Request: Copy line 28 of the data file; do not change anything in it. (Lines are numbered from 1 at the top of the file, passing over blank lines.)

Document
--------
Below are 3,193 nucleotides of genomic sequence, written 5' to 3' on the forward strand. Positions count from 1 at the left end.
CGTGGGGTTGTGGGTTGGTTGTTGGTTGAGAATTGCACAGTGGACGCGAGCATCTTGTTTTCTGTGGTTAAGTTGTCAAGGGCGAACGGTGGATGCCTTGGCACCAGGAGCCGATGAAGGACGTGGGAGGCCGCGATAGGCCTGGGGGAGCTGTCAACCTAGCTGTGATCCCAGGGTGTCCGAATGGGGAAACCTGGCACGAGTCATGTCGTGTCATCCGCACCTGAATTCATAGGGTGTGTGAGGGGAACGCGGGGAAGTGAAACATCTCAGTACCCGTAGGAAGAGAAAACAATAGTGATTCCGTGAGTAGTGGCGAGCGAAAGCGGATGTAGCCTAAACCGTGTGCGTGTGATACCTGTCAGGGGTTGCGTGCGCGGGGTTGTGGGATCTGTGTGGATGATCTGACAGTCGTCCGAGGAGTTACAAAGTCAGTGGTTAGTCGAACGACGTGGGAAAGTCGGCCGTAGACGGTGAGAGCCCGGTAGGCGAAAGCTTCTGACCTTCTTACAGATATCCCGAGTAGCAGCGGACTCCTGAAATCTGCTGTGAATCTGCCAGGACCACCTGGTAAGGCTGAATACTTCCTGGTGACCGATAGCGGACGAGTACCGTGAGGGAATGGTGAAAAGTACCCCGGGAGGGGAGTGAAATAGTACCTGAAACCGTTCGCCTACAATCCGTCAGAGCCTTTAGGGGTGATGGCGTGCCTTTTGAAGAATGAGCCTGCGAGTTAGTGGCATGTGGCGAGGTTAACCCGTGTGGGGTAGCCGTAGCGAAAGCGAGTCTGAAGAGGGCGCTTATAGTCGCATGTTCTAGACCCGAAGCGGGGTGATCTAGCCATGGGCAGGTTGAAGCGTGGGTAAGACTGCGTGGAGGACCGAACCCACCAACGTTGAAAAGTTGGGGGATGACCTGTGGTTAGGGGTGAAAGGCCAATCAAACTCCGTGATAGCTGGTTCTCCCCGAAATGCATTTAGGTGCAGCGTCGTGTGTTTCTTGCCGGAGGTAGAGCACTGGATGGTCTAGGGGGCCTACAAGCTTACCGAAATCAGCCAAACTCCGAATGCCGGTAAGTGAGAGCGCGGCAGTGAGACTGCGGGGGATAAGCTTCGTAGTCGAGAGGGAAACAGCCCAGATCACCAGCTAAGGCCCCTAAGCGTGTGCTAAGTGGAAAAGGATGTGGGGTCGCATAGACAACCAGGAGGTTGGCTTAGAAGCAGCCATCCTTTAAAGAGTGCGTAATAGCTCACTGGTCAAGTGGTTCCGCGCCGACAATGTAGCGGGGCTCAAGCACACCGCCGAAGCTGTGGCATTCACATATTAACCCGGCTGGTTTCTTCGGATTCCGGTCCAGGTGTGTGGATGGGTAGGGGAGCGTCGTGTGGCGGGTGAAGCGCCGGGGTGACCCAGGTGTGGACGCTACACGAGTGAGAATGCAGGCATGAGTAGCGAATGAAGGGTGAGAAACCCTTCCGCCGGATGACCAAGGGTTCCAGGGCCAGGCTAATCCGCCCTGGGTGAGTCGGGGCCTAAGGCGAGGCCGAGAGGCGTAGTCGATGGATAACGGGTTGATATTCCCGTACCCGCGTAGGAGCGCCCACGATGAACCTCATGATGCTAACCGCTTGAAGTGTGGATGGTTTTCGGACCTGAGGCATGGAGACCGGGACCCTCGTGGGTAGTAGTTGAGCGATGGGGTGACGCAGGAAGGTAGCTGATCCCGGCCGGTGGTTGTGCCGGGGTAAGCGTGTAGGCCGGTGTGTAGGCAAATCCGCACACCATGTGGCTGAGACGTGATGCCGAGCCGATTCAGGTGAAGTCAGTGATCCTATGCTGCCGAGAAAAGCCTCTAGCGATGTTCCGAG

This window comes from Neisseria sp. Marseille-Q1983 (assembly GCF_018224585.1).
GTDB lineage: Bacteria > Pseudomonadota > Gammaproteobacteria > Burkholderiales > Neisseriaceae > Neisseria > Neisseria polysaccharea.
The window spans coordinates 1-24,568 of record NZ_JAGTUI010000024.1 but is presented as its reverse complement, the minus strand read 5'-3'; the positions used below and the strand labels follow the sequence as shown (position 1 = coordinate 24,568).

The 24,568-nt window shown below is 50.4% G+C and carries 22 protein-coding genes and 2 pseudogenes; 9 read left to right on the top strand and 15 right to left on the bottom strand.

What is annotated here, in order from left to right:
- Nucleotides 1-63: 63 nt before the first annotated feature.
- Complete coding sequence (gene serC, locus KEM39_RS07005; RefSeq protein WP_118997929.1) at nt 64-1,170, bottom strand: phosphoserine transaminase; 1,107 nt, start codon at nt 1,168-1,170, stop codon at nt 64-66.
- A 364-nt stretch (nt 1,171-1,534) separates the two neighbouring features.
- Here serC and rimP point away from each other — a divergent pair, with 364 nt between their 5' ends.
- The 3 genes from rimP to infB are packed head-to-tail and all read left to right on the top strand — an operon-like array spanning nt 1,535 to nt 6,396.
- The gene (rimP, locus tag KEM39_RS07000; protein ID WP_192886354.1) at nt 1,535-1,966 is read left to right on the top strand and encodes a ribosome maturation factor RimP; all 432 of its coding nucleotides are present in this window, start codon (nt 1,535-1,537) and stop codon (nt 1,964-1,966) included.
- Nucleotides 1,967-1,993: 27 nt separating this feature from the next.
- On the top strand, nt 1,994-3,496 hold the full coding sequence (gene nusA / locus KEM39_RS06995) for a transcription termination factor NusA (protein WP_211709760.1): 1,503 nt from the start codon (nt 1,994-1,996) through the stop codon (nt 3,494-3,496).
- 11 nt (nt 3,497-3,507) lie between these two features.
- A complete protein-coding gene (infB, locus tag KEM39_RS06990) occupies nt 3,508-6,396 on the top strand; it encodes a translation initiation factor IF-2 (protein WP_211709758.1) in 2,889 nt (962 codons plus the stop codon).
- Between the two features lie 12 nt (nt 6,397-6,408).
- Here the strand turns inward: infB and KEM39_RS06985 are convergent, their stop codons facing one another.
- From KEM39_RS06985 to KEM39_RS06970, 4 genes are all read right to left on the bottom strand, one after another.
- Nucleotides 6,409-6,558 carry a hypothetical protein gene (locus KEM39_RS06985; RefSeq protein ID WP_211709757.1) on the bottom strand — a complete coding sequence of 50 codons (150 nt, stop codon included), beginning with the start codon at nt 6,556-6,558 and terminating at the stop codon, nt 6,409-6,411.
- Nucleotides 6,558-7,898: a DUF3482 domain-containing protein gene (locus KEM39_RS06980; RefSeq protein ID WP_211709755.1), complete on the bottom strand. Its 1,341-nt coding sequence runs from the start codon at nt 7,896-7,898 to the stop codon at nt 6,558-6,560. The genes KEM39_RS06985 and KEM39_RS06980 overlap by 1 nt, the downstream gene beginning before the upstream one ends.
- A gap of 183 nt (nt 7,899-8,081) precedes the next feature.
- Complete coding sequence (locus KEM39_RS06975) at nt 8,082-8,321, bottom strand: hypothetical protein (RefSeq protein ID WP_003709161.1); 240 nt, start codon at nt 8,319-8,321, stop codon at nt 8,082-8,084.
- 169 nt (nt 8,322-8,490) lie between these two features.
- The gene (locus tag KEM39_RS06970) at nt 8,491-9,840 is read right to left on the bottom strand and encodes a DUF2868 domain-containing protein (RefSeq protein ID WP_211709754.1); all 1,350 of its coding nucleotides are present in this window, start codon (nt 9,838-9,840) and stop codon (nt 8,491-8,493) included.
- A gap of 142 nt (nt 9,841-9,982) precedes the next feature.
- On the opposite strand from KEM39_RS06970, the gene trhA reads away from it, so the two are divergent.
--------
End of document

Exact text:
- On the opposite strand from KEM39_RS06970, the gene trhA reads away from it, so the two are divergent.